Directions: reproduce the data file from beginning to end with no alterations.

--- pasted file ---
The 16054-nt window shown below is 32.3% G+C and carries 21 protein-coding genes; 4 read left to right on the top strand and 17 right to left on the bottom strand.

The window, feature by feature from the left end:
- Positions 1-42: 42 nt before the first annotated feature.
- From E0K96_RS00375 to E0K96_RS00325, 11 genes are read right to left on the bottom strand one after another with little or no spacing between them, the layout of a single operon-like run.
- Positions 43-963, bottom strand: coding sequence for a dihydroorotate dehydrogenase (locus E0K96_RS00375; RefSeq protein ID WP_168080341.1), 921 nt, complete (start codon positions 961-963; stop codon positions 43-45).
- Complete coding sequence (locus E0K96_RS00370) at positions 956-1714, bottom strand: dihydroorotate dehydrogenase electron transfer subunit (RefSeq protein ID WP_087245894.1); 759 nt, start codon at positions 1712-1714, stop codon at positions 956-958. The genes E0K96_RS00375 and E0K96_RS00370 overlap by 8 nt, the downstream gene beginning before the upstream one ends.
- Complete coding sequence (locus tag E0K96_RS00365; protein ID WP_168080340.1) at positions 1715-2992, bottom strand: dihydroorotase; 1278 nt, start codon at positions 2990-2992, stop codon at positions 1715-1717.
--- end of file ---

The 16054-nt window shown below is 32.3% G+C and carries 21 protein-coding genes; 4 read left to right on the top strand and 17 right to left on the bottom strand.

The window, feature by feature from the left end:
- Positions 1-42: 42 nt before the first annotated feature.
- From E0K96_RS00375 to E0K96_RS00325, 11 genes are read right to left on the bottom strand one after another with little or no spacing between them, the layout of a single operon-like run.
- Positions 43-963, bottom strand: coding sequence for a dihydroorotate dehydrogenase (locus E0K96_RS00375; RefSeq protein ID WP_168080341.1), 921 nt, complete (start codon positions 961-963; stop codon positions 43-45).
- Complete coding sequence (locus E0K96_RS00370) at positions 956-1714, bottom strand: dihydroorotate dehydrogenase electron transfer subunit (RefSeq protein ID WP_087245894.1); 759 nt, start codon at positions 1712-1714, stop codon at positions 956-958. The genes E0K96_RS00375 and E0K96_RS00370 overlap by 8 nt, the downstream gene beginning before the upstream one ends.
- Complete coding sequence (locus tag E0K96_RS00365; protein ID WP_168080340.1) at positions 1715-2992, bottom strand: dihydroorotase; 1278 nt, start codon at positions 2990-2992, stop codon at positions 1715-1717.